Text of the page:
Podcaster: Pamela Quevillon
Title: Goldilocks and the Three Planets
Organization: Speak Easy Narration
Featured image credited to : Richard B. Drumm
Description: Space scoop, news for children. ‘Goldilocks and the Three Bears’ is the tale of a picky little girl. A tale that sync with today’s phenomenon. Looking for another earth which is just right, in term of in the right place, not to hot or not too cold.
Bio: Pamela Quevillon is a voice actress who most often lends her voice to science and science fiction content. You can find her work on the “Escape Pod” and “365 Days of Astronomy”, as well as on her site
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Hello and welcome to 365 Days f astronomy. This episode is part of our on going Space Scoop series, created in collaboration with the Universe Awareness program, which seeks t inspire every child with our wonderful cosmos. Learn more at unawe.org
This episode is a story of
Goldilocks and the Three Planets
25 June 2013
‘Goldilocks and the Three Bears’ is the tale of a picky little girl. Goldilocks doesn’t like her porridge too sweet, like baby bear, or too salty, like daddy bear. She doesn’t like her beds too soft or too hard. She likes things in the middle, like mummy bear: just right.
For this reason, we call the area around a star where the temperature is ‘just right’ for water to exist, the ‘Goldilocks Zone’. These zones are not too cold, so that the water freezes, and not too hot, so that it boils away. These are just the right conditions for life to exist! If you look at the image used for this podcasts album art, or look on our website, you’ll see blue stripe marking where the Goldilocks Zone lies in our Solar System. For hotter stars, the habitable zone lies further from the star, and for cooler stars, it is closer.
Now, astronomers have discovered a record-breaking planet system in the neighbourhood of our Sun. A nearby star called ‘Gliese 667C’ has at least six planets orbiting around it. Of these, three are sitting snugly in the Goldilocks Zone! Never before have there been this many planets where liquid water can exist orbiting the same star. If we can find this many ‘Goldilocks’ planets around every star, then the number of possibly life-bearing planets in our galaxy is much larger than we thought. And so is the possibility of finding alien life!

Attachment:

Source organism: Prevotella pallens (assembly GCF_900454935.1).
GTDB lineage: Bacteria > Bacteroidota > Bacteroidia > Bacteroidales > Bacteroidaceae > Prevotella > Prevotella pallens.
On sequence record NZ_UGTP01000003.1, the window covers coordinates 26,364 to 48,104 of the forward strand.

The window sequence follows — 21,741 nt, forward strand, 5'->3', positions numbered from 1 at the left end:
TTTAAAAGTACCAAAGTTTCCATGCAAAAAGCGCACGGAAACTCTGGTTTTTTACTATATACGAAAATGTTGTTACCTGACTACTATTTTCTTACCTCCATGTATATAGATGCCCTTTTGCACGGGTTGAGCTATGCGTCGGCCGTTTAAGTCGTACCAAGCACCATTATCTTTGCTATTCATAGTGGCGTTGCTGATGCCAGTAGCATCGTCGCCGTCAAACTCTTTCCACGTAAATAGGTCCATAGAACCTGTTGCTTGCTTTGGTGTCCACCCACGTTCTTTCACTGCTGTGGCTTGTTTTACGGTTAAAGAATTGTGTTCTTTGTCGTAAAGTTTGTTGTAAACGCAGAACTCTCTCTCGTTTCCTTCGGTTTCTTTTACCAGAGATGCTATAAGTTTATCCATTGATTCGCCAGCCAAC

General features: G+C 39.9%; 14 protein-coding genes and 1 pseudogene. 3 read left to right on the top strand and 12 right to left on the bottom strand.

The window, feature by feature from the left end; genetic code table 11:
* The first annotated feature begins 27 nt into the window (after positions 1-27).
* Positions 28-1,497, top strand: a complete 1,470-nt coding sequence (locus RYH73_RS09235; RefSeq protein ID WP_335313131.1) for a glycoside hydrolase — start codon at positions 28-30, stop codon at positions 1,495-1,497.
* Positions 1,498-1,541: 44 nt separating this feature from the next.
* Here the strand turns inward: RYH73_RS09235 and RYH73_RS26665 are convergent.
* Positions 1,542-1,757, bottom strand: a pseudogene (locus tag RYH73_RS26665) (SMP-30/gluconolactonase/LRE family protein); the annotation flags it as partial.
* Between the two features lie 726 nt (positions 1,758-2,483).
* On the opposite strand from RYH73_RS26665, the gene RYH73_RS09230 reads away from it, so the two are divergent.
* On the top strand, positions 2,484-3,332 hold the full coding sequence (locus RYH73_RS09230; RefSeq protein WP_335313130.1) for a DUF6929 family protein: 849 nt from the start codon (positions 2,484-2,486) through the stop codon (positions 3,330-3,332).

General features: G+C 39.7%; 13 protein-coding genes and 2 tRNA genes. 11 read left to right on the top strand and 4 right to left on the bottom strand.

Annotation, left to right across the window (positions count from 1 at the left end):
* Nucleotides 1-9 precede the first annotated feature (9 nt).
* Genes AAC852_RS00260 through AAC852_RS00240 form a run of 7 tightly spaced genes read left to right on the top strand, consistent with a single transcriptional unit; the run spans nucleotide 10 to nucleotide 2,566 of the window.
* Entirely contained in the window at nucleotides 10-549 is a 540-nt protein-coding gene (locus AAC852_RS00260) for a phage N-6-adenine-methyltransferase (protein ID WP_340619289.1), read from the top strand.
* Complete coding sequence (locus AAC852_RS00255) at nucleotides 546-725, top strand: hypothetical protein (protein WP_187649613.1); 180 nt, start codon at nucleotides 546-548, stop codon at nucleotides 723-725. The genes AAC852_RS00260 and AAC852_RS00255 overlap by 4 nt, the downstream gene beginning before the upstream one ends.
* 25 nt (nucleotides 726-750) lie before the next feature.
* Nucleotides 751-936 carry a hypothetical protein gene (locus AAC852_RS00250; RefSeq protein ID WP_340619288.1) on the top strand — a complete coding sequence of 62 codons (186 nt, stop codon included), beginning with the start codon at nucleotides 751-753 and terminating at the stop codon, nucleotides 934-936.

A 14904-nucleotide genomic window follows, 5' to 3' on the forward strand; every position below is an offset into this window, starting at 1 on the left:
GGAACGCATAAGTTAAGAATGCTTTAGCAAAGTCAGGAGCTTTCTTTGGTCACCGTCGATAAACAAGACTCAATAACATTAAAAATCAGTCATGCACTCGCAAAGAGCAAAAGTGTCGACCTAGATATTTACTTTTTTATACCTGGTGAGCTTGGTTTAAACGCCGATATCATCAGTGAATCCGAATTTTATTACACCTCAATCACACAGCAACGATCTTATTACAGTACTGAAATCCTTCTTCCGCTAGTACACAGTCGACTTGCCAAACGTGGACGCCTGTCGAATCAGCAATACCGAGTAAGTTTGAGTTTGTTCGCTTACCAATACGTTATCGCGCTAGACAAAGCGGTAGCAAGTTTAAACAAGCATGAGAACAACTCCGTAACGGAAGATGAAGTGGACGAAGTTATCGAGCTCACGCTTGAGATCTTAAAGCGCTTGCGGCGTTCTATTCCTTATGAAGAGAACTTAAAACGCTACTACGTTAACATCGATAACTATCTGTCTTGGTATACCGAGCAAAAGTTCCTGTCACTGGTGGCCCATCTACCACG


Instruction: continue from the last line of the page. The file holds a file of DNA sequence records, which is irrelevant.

Cool Fact : Three really is the magic number for Gliese 667C. Not only does it have three ‘Goldilocks’ planets orbiting it, but it is also part of a three-star system! If there is any life on one of its planets, the other two stars would appear in its sky similar to the full moon in ours – you can see them illustrated in this picture!
When we’re looking for habitable worlds far far away, we can only guess at their habitability based on their size and distance from the suns they orbit. In reality, many more worlds, heated through other mechanisms may also support life. In our own solar system, the moon Europa is constantly squished and released by the gravity of Jupiter. This repeated contraction and expansion heats its insides, allowing it to have a liquid ocean hiding beneath a glacial surface. Saturn’s Moon Titan, presents an alternative environment for life: one domitted by Methane. From Methane to methane rivers and seas, this different environment could support life that is supported by methane instead of by water.
As we learn more and more about how moons interact with the planets they orbit, and as we discover new and interest combinations orbiting alien stars, our understanding of how much life may exist in our solar system may expand even further.
End of podcast:
365 Days of Astronomy
The 365 Days of Astronomy Podcast is produced by the New Media Working Group of the International Year of Astronomy 2009. Audio post-production by Preston Gibson. Bandwidth donated by libsyn.com and wizzard media. Web design by Clockwork Active Media Systems. You may reproduce and distribute this audio for non-commercial purposes. Please consider supporting the podcast with a few dollars (or Euros!). Visit us on the web at 365DaysOfAstronomy.org or email us at info@365DaysOfAstronomy.org. In the new year the 365 Days of Astronomy project will be something different than before….Until then…goodbye.